"Catch on fire with enthusiasm and people will come for miles to watch you burn." John Wesley
His travel was immense.
John Wesley travelled about five thousand miles a year. He travelled 290,000 miles in fifty-four years. This is a distance equal to circumnavigating the globe about twelve times. Most of this travel was on horseback. Think of riding around the globe on horseback twelve times!
His preaching was prolific.
John Wesley preached not less than fifteen sermons a week—frequently many more. These sermons were delivered mostly in the open air [outdoors], and under circumstances that tested the nerve of the most vigorous preacher. He preached for fifty-four years, fifteen sermons a week, making in all 42,400 sermons. Wesley delivered numerous exhortations and addresses on a wide variety of occasions. A minister in our present day may preach one hundred sermons a year. At this rate, to preach as many sermons as Wesley did, such a minister must live 424 years. Think of a minister preaching two sermons each weekday, and three each Sunday, for fifty-four years. Wesleyan theology and doctrine is distilled from John Wesley's voluminous sermons and personal writings.
Wesley's ministry was considered controversial.
Wesley and the early Methodists were persecuted by other clergymen of his day and discriminated against by political leaders such as local magistrates. John Wesley was attacked during sermons and mobbed by the common people. No matter what his circumstance, his outreach continually connected with the poor, neglected and needy. Wesley and the early Methodists were particularly concerned about inviting people to experience God’s transforming grace and to grow in their knowledge and love of God through disciplined Christian living. They placed primary emphasis on Christian living. They met in small groups and put their faith and love into action. This emphasis on what Wesley referred to as “practical divinity” has continued to be a hallmark of United Methodism today.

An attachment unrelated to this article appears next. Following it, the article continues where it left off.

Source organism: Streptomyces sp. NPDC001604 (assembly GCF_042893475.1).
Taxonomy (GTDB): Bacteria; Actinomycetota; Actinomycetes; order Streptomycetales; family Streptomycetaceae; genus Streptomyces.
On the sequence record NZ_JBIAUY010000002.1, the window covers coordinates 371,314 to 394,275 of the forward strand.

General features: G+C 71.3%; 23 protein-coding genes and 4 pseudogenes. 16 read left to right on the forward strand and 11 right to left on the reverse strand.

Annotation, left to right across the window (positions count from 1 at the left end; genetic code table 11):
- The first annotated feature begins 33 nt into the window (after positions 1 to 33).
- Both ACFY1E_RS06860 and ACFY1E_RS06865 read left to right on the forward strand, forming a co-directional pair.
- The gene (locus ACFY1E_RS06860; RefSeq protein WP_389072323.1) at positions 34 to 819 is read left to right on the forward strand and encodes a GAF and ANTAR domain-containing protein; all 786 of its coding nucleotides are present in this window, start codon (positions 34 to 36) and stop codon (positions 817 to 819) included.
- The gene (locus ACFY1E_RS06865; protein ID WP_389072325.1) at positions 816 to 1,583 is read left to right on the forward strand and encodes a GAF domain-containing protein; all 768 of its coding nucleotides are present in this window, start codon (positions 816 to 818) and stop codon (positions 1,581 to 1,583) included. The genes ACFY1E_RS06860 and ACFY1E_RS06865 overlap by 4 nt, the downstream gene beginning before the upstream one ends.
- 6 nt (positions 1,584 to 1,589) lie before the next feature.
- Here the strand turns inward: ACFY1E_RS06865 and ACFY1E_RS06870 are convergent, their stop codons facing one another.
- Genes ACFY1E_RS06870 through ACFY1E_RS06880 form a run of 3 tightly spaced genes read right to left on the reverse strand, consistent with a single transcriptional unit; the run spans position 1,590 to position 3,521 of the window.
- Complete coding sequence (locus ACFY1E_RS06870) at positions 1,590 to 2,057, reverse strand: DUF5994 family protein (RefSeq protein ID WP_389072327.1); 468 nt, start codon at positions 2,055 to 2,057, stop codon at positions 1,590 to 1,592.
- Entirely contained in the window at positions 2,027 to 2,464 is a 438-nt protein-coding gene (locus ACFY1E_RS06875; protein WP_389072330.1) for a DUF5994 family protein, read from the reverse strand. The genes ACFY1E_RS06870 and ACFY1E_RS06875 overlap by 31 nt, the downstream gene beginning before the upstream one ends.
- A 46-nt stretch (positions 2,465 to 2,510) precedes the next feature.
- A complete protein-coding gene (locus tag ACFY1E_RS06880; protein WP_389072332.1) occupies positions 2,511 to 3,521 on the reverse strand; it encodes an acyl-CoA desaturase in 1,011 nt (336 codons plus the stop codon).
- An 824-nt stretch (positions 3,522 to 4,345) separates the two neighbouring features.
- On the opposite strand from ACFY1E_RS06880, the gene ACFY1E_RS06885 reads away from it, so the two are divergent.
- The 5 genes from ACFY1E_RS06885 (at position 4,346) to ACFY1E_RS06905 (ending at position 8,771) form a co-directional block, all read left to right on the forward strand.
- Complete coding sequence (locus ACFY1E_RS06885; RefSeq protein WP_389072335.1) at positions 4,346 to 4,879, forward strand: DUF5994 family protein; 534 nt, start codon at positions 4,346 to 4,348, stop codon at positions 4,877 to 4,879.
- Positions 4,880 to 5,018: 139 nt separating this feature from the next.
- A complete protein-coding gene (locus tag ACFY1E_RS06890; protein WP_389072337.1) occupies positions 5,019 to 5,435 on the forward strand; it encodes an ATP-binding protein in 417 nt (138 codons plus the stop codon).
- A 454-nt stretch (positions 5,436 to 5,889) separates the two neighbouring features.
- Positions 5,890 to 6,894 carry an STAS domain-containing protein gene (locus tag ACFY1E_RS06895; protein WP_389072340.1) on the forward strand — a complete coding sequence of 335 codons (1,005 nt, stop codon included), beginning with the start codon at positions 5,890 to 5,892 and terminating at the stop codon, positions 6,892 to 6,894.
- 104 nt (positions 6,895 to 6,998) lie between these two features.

Many believe John Wesley’s finest contribution to theology was his understanding of grace. Grace is the unmerited favor and love of God which is available to all whether we realize it or not. In simpler terms, grace is the love that God has for all his creation. John Wesley believed that grace affects us in primarily three (3) different ways: prevenient grace, justifying grace and sanctifying grace. Our Christian faith is perfected daily by meeting the tests and challenges to our faith in a manner that is pleasing to God. The theological and doctrinal foundation for the most vibrant and exciting churches of our day can be traced to John Wesley's development of the theology of grace.
"The best of all..."
One of the most comforting truths for the Christian is the ever-present reality that God is with us. God’s presence is one of the greatest gifts he gives his people. He is personally near. I believe we can all agree that his presence isn't always felt. But, for those who learn to trust God in all circumstances, his divine presence with us is absolutely true. The best of all is that God is with us. These words are credited to John Wesley as his final words. The reality of God’s presence was what Wesley held onto in his final moments. God is best. He can give us no more that himself. He has promised to be with us-- even in the worst moments of life. God’s presence is no guarantee that worse will not come, but that God’s best for you will never leave.
We will celebrate our Wesleyan legacy Sunday with our Confirmation class, their leaders and families. Come, be inspired. Be awakened. Be transformed.